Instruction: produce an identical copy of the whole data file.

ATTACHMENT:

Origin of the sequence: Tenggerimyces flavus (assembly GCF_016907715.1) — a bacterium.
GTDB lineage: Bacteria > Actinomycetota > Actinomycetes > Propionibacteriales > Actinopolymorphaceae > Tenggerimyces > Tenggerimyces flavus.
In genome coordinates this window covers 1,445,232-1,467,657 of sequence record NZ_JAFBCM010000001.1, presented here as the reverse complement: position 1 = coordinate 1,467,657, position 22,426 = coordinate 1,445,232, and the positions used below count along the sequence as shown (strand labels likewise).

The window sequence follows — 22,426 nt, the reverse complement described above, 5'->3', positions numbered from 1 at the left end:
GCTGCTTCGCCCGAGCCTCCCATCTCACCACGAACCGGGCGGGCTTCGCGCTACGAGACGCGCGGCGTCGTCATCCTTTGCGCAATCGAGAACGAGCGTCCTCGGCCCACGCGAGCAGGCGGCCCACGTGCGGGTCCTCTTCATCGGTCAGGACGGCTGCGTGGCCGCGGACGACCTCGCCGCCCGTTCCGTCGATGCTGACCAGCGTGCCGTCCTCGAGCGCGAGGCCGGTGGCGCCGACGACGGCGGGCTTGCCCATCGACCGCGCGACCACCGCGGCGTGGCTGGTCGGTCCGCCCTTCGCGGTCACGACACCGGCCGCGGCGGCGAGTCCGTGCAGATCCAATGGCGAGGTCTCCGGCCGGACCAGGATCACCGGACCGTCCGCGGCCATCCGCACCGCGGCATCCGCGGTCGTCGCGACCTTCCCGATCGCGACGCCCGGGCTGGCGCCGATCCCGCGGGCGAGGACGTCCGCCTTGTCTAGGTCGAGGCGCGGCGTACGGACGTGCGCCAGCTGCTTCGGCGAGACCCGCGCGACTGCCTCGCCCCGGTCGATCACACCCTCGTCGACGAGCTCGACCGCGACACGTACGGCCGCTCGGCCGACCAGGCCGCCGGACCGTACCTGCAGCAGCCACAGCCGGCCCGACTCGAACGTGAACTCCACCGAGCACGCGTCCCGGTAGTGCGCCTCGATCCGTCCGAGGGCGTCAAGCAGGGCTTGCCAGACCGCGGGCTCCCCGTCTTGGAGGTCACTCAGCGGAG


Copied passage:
Origin of the sequence: Tenggerimyces flavus (assembly GCF_016907715.1) — a bacterium.
GTDB lineage: Bacteria > Actinomycetota > Actinomycetes > Propionibacteriales > Actinopolymorphaceae > Tenggerimyces > Tenggerimyces flavus.
In genome coordinates this window covers 1,445,232-1,467,657 of sequence record NZ_JAFBCM010000001.1, presented here as the reverse complement: position 1 = coordinate 1,467,657, position 22,426 = coordinate 1,445,232, and the positions used below count along the sequence as shown (strand labels likewise).

The window sequence follows — 22,426 nt, the reverse complement described above, 5'->3', positions numbered from 1 at the left end:
GCTGCTTCGCCCGAGCCTCCCATCTCACCACGAACCGGGCGGGCTTCGCGCTACGAGACGCGCGGCGTCGTCATCCTTTGCGCAATCGAGAACGAGCGTCCTCGGCCCACGCGAGCAGGCGGCCCACGTGCGGGTCCTCTTCATCGGTCAGGACGGCTGCGTGGCCGCGGACGACCTCGCCGCCCGTTCCGTCGATGCTGACCAGCGTGCCGTCCTCGAGCGCGAGGCCGGTGGCGCCGACGACGGCGGGCTTGCCCATCGACCGCGCGACCACCGCGGCGTGGCTGGTCGGTCCGCCCTTCGCGGTCACGACACCGGCCGCGGCGGCGAGTCCGTGCAGATCCAATGGCGAGGTCTCCGGCCGGACCAGGATCACCGGACCGTCCGCGGCCATCCGCACCGCGGCATCCGCGGTCGTCGCGACCTTCCCGATCGCGACGCCCGGGCTGGCGCCGATCCCGCGGGCGAGGACGTCCGCCTTGTCTAGGTCGAGGCGCGGCGTACGGACGTGCGCCAGCTGCTTCGGCGAGACCCGCGCGACTGCCTCGCCCCGGTCGATCACACCCTCGTCGACGAGCTCGACCGCGACACGTACGGCCGCTCGGCCGACCAGGCCGCCGGACCGTACCTGCAGCAGCCACAGCCGGCCCGACTCGAACGTGAACTCCACCGAGCACGCGTCCCGGTAGTGCGCCTCGATCCGTCCGAGGGCGTCAAGCAGGGCTTGCCAGACCGCGGGCTCCCCGTCTTGGAGGTCACTCAGCGGAG